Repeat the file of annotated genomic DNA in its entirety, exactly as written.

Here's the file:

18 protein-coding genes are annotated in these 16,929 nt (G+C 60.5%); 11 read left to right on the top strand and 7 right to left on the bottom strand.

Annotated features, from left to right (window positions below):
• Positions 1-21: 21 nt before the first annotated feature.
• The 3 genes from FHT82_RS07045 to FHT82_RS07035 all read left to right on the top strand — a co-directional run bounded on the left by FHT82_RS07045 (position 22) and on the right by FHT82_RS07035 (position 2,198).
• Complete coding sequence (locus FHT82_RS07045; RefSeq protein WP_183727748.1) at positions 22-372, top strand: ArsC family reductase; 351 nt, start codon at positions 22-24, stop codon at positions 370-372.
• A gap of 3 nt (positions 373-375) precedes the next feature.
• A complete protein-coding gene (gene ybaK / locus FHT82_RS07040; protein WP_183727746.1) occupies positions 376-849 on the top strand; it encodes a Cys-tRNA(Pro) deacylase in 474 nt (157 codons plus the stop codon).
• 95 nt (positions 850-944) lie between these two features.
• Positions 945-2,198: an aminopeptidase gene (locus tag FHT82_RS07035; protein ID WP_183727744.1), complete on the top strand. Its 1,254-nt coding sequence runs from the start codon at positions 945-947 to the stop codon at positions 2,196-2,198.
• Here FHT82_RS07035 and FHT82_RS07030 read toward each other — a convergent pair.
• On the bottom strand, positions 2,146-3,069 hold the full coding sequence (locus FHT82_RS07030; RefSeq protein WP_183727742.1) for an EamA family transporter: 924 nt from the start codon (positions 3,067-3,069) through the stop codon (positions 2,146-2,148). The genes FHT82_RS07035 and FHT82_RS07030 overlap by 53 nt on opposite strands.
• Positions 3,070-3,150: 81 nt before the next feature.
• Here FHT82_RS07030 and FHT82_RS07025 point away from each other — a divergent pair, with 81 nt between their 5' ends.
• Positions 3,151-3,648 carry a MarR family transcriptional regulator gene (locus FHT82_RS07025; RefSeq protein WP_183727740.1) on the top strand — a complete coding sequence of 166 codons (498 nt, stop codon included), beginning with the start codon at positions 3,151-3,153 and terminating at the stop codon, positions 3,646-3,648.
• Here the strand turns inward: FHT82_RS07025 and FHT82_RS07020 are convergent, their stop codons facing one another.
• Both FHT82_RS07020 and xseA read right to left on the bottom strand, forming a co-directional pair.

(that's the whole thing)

18 protein-coding genes are annotated in these 16,929 nt (G+C 60.5%); 11 read left to right on the top strand and 7 right to left on the bottom strand.

Annotated features, from left to right (window positions below):
• Positions 1-21: 21 nt before the first annotated feature.
• The 3 genes from FHT82_RS07045 to FHT82_RS07035 all read left to right on the top strand — a co-directional run bounded on the left by FHT82_RS07045 (position 22) and on the right by FHT82_RS07035 (position 2,198).
• Complete coding sequence (locus FHT82_RS07045; RefSeq protein WP_183727748.1) at positions 22-372, top strand: ArsC family reductase; 351 nt, start codon at positions 22-24, stop codon at positions 370-372.
• A gap of 3 nt (positions 373-375) precedes the next feature.
• A complete protein-coding gene (gene ybaK / locus FHT82_RS07040; protein WP_183727746.1) occupies positions 376-849 on the top strand; it encodes a Cys-tRNA(Pro) deacylase in 474 nt (157 codons plus the stop codon).
• 95 nt (positions 850-944) lie between these two features.
• Positions 945-2,198: an aminopeptidase gene (locus tag FHT82_RS07035; protein ID WP_183727744.1), complete on the top strand. Its 1,254-nt coding sequence runs from the start codon at positions 945-947 to the stop codon at positions 2,196-2,198.
• Here FHT82_RS07035 and FHT82_RS07030 read toward each other — a convergent pair.
• On the bottom strand, positions 2,146-3,069 hold the full coding sequence (locus FHT82_RS07030; RefSeq protein WP_183727742.1) for an EamA family transporter: 924 nt from the start codon (positions 3,067-3,069) through the stop codon (positions 2,146-2,148). The genes FHT82_RS07035 and FHT82_RS07030 overlap by 53 nt on opposite strands.
• Positions 3,070-3,150: 81 nt before the next feature.
• Here FHT82_RS07030 and FHT82_RS07025 point away from each other — a divergent pair, with 81 nt between their 5' ends.
• Positions 3,151-3,648 carry a MarR family transcriptional regulator gene (locus FHT82_RS07025; RefSeq protein WP_183727740.1) on the top strand — a complete coding sequence of 166 codons (498 nt, stop codon included), beginning with the start codon at positions 3,151-3,153 and terminating at the stop codon, positions 3,646-3,648.
• Here the strand turns inward: FHT82_RS07025 and FHT82_RS07020 are convergent, their stop codons facing one another.
• Both FHT82_RS07020 and xseA read right to left on the bottom strand, forming a co-directional pair.